Could a Trans-Atlantic Trade Deal Reinvigorate Doha?

On average, poor countries that opened their markets to trade and investment have grown more than three times faster than those that kept their markets closed. No country has prospered by sealing itself off from global economy.

With the Doha Round still in deadlock and governments increasingly looking to bilateral and regional trade agreements, there is legitimate concern that the WTO could be rendered irrelevant, destroy the enormous benefits we derive from our multilateral trading system, and damage the ability of the poorest countries to develop through trade.

In the New York Times, Carla Hills has suggested that the successful negotiation of the Trans-Altantic Trade and Investment Partnership between America and the EU could be the catalyst for bringing WTO members back into the fold of multilateral negotiations.

Although on the surface, it would seem strange to argue that a regional trade deal is what’s required to bring the 159 members of the WTO back to the table, but history has shown that successfully negotiating a major regional trade deal of high quality can reinvigorate multilateralism.

In 1990, the Uruguay Trade Round collapsed. The following year, the US, Mexico and Canada launched negotiations for the North American Free Trade Agreement (NAFTA). Within just a few months of NAFTA’s completion in 1992, the world’s trade negotiators had returned to the fray, completed the Uruguay Round and created the WTO.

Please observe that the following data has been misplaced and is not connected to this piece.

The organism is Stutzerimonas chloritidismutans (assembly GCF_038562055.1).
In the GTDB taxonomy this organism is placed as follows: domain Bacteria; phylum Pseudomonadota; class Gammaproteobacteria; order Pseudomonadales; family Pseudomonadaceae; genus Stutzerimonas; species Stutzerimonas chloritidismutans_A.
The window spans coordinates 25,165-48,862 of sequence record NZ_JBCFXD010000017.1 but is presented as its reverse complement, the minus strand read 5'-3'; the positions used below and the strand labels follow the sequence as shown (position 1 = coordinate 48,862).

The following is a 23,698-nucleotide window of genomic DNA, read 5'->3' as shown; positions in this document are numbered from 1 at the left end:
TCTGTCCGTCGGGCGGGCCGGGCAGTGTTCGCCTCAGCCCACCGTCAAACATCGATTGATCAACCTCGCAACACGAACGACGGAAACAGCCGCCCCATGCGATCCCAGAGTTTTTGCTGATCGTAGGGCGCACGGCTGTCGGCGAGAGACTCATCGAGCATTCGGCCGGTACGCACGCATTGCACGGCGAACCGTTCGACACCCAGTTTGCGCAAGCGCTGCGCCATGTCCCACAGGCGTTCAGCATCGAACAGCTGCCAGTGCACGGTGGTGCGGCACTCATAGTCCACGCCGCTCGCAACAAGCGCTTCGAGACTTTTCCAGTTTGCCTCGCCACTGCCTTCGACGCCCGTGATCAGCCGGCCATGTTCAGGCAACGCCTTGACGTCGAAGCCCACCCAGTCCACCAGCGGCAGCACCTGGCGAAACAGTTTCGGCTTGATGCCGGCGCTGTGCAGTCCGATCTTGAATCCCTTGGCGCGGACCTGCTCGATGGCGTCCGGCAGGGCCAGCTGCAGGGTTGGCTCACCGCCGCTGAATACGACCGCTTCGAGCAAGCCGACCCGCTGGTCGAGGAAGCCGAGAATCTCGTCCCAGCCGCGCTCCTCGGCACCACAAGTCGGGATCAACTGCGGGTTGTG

By joining the economies of Canada, Mexico and the U.S., NAFTA created a regional market of over 400 million people. It was the first comprehensive free trade agreement to join developed and developing nations, and it achieved deeper trade liberalization than any prior trade agreement.

Ms Hills says that if we are to repeat the success of 20 years ago, we will require an even greater catalyst: a regional trade agreement of such quality and scope that the rest of the world is galvanized. She believes that the proposed Trans-Atlantic Trade and Investment Partnership between the EU and US, which would involve around half the global economy, could be just that.

The global reaction to Nafta 20 years ago shows that when governments see others taking economic action that generates growth and stability they do not want to be left out. If the EU and US were to finalise a broad, gold-standard trade agreement across the Atlantic, this might reignite support for multilateral trade liberalization, bringing W.T.O. members back to the table to finish the Doha Round, which would give a real boost to the global economy and especially to developing countries.

Carla Hills is Chief Executive Officer of Hills & Company International Consultants. She was the US Trade Representative from 1989 to 1993 and the primary US negotiator of NAFTA.

Read Ms Hills’ original article in the New York Times here

 

summary

With the Doha Round still in deadlock and governments increasingly looking to bilateral and regional trade agreements, there is legitimate concern that the WTO could be rendered irrelevant, destroy the enormous benefits we derive from our multilateral trading system, and damaging the ability of the poorest countries to develop through trade. In the New York Times, Carla Hills has suggested that the successful negotiation of the Trans-Altantic Trade and Investment Partnership between America and the EU could be the catalyst for bringing WTO members back into the fold of multilateral negotiations.

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By | 2017-10-08T11:56:23+00:00 April 29th, 2013|Uncategorized|Comments Off on Could a Trans-Atlantic Trade Deal Reinvigorate Doha?

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